There are restrooms and small food and drink stands to make your journey comfortable on board. I worried that the ride would be bumpy on such a large body of water. There were some parts where it felt that we were swaying from side to side, but for the most part, the ride was comfortable and smooth. Of course, this depends on the weather on the day of your travel.
The peaceful views and sway of the sea rocking you into a nap abruptly ends when it’s time to disembark. Similar to the boarding process, this part is a bit chaotic. Because the seats are not assigned, everyone gets up at once and storms down to the loading area. This area, seen in the photo below, is where everyone entered and dropped luggage along the sides. Now, everyone stands in one huge mass, waiting to get to the spot where they left their luggage and get off the ferry.
It’s not a pretty process and can be aggravating with people pushing and shoving, but it’s a cheap and popular way to get to your island of choice. We ended up booking a ferry again from Mykonos to Santorini a few days later because we were closer to the port than the airport.
The Flight Experience in Greece
For our trip back from Santorini island to Athens for our departure from Greece, we decided to take a flight. We were staying close to the airport in Athens and then had a departing flight early the next morning, so we figured a flight was the best option.
We had been told that, like ferries, there would be plenty of flights and we could book flights a day or two in advance. However, we were in Greece during the peak summer season and things were more booked up than we had anticipated. We ended up getting 4 seats but paid about $30 more than we were expecting per ticket.
Cost: A ticket on Hahn Air purchased on the Expedia app cost about $97. Note that prices will vary based on your departure and destination locations: while Santorini to Athens was under $100, tickets from Athens to Crete can cost over $400.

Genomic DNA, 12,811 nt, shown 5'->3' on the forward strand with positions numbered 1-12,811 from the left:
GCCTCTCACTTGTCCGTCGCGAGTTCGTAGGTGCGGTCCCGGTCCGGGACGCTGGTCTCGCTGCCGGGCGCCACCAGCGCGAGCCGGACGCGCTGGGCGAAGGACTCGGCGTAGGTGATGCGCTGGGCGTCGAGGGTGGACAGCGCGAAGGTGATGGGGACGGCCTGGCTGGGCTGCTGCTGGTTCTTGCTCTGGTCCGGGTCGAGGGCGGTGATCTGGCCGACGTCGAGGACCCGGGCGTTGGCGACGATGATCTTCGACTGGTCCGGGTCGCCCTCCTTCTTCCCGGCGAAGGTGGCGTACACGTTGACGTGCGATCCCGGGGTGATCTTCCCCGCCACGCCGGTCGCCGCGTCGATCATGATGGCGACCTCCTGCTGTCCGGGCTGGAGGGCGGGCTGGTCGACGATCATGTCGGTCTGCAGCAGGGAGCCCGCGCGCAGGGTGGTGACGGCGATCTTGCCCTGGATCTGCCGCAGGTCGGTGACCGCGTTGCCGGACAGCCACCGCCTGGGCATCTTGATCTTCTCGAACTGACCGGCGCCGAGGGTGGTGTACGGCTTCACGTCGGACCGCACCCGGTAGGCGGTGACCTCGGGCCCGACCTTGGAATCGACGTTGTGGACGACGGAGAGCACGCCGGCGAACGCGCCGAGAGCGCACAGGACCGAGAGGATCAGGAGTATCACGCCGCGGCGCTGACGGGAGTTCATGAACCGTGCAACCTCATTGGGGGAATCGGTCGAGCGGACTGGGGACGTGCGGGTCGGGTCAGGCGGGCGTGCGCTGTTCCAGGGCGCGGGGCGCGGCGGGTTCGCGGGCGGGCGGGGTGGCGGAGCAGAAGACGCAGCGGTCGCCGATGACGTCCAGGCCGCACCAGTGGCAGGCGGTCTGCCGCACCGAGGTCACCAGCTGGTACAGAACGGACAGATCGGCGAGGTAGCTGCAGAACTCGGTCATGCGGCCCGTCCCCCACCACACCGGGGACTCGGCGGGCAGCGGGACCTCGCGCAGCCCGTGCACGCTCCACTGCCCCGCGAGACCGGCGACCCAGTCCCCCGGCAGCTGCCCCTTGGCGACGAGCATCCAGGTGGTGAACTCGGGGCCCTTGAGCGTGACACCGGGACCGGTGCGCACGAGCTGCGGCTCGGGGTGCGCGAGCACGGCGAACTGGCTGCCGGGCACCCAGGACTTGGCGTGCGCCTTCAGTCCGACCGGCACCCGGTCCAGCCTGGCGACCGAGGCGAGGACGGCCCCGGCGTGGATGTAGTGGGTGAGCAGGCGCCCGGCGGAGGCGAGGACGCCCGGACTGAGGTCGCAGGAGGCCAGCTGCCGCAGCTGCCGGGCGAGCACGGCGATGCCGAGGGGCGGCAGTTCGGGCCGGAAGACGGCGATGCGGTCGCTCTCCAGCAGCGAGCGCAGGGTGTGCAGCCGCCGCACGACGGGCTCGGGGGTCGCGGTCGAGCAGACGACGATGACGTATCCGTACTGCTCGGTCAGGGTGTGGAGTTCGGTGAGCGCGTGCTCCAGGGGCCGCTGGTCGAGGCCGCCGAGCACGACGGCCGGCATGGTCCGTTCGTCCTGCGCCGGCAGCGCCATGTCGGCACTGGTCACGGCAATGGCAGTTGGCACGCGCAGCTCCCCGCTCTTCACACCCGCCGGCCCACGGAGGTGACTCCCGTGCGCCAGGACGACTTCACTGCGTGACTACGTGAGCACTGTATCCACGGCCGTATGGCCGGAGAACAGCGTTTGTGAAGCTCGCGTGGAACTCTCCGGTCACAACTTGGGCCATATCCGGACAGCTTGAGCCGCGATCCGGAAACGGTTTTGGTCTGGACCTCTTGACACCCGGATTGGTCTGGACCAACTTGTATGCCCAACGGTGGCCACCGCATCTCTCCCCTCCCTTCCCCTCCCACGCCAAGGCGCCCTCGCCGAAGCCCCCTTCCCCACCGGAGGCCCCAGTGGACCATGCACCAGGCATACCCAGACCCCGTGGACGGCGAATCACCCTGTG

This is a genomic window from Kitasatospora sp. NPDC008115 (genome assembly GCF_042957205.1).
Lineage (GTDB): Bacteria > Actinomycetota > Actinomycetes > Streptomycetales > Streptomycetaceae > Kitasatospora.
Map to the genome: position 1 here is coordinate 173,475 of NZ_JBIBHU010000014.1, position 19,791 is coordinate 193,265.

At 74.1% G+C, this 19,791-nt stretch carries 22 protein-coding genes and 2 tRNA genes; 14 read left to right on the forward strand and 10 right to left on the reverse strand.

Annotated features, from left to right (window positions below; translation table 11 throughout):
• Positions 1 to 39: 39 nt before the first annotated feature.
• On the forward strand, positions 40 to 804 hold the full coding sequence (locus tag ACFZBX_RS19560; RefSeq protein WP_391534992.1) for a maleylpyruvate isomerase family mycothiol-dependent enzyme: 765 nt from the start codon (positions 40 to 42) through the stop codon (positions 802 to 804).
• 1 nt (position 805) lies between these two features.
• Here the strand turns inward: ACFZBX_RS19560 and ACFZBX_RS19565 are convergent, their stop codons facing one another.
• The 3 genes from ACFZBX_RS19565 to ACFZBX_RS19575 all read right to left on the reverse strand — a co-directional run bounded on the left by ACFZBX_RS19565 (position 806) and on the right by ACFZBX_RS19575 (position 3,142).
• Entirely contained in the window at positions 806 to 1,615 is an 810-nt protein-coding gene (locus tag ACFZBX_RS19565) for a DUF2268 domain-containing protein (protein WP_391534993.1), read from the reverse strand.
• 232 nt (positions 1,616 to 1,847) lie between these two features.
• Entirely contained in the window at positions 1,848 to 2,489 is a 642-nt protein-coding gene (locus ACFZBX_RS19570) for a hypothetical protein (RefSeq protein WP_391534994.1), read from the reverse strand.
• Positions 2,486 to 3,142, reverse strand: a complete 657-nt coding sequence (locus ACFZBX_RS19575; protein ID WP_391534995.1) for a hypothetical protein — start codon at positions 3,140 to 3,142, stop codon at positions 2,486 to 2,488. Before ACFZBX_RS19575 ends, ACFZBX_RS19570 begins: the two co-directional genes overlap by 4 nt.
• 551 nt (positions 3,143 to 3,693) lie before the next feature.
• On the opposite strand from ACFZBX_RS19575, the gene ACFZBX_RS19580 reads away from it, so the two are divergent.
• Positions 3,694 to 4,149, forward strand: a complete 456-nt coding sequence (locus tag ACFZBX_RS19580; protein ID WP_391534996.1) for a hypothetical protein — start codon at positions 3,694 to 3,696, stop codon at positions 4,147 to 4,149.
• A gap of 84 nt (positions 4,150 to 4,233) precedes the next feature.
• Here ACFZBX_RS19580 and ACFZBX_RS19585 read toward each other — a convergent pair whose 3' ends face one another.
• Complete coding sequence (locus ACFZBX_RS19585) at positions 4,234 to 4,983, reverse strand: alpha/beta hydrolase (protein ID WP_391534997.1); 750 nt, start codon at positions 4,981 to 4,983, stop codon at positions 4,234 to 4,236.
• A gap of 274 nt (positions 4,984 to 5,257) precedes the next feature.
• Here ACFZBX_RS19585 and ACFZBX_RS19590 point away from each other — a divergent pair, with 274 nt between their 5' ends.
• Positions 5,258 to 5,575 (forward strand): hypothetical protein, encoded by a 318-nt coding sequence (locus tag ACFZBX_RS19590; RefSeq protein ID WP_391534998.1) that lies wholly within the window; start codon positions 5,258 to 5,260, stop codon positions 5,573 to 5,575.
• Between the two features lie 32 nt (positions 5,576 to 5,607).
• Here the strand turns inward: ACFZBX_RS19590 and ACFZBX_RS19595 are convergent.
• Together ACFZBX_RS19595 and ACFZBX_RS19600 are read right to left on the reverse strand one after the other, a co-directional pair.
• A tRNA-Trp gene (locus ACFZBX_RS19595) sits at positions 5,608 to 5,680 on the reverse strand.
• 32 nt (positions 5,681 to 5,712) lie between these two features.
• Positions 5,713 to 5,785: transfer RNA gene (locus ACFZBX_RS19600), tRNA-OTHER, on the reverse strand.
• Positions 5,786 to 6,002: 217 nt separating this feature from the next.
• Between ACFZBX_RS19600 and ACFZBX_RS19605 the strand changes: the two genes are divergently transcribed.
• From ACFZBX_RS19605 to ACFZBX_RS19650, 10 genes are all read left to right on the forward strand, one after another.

Luggage: Hahn Air ticket included one carry-on bag per person.
Duration: Flight duration was 50 minutes, but keep in mind that you’ll need to arrive around two hours before flight departure.
We arrived at the Santorini airport a little over two hours early but spent one hour waiting outside the tiny airport because inside was too full of current flights going out. While waiting, we chatted with the airport security guards. They said that Aegean and Olympic were by far the best airline companies to fly within Greece.
We finally got inside, checked in, and headed towards the security check. The line for security was long and winding, and once past security, it was even worse. Below is a photo of the “terminals” in Santorini airport. Multiple flights were waiting to board or delayed, so everyone was crammed into this tiny waiting room. We were glad we brought our own water and snacks!
Our plane was delayed (which the guards also said frequently happens to the budget airlines), so we waited in this terminal for a little over an hour extra. The plane was a small aircraft: I couldn’t tell whether the bumpy ride was due to turbulence or the pilot, but either way, I understood what the guards had said about low-cost airlines.
All in all, we made it to Athens eventually in one piece. However, I can’t say that the process was much smoother than the boarding process for our ferry rides.
A ferry will get you to your destination for a cheaper price. A flight will get you to your next stop with a shorter travel time. Both ferry and flight have a bit of a disorganized boarding process. I personally preferred taking the ferry because of the cheap ticket price, ease of port access, and views from the deck. However, choose the mode of island-hopping transportation that best fits your preferences. Whether that be a ferry or flight, I’m certain you’ll love Greece as much as I did!